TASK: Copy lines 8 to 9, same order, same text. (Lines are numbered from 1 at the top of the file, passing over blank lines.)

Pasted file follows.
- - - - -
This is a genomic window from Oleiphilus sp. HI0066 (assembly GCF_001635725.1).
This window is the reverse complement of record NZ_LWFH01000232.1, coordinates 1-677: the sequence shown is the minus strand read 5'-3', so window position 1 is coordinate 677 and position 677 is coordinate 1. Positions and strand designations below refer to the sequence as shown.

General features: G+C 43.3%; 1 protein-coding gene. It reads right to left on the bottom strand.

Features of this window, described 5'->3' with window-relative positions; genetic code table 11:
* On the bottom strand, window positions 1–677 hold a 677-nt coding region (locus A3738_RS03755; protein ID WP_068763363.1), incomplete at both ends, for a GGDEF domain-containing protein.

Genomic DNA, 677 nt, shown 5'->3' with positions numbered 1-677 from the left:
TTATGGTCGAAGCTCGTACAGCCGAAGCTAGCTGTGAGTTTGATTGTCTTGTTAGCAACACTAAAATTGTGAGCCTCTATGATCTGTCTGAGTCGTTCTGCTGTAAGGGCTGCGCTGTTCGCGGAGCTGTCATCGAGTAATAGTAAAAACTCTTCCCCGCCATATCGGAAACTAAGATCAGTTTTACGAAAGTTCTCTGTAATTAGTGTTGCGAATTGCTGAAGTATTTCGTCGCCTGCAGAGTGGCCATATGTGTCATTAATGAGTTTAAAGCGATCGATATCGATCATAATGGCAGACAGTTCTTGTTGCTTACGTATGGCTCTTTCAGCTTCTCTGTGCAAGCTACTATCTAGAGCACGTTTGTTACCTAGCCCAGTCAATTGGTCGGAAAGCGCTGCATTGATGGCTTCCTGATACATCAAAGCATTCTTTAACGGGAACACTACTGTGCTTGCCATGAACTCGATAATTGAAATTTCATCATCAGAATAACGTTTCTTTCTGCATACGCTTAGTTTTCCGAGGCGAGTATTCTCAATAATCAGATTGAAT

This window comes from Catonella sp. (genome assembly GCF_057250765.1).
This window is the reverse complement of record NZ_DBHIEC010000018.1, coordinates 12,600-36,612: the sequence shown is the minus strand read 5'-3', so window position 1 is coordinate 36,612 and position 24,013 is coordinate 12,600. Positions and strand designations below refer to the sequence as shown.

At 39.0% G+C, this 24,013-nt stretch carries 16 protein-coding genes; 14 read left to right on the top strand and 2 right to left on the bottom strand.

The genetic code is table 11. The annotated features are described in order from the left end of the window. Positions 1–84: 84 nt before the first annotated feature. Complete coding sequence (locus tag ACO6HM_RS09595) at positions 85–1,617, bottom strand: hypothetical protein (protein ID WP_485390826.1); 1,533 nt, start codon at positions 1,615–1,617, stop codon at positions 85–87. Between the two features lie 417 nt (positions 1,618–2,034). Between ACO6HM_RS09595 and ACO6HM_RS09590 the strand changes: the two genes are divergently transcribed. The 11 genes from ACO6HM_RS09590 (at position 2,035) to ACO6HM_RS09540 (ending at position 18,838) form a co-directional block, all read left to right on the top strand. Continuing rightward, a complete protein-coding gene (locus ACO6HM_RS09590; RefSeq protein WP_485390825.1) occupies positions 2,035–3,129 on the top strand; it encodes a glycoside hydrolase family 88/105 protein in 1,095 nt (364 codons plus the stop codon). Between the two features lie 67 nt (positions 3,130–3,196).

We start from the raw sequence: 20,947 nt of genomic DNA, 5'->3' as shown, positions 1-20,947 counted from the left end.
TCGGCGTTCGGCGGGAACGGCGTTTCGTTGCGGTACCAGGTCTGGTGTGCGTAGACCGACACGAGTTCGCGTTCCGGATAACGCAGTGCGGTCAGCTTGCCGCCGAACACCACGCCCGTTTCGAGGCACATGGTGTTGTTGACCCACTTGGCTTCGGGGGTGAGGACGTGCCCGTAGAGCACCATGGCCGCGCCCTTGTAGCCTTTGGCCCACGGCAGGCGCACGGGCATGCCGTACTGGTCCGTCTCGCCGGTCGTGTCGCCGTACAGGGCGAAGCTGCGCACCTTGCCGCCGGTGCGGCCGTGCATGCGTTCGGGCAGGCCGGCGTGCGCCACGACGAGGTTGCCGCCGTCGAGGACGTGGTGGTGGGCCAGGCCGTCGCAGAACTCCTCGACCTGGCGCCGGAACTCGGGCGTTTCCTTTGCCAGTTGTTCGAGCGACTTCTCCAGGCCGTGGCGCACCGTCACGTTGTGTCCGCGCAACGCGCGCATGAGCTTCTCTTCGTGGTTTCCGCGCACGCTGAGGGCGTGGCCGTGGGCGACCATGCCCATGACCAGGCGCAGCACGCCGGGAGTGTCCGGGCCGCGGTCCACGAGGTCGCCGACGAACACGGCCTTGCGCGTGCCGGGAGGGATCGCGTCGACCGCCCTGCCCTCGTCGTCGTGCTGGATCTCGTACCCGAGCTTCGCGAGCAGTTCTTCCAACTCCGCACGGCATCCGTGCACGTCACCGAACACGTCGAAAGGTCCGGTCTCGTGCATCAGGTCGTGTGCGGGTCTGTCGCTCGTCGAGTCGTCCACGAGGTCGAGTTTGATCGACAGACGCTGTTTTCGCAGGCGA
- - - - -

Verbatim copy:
This window comes from Catonella sp. (genome assembly GCF_057250765.1).
This window is the reverse complement of record NZ_DBHIEC010000018.1, coordinates 12,600-36,612: the sequence shown is the minus strand read 5'-3', so window position 1 is coordinate 36,612 and position 24,013 is coordinate 12,600. Positions and strand designations below refer to the sequence as shown.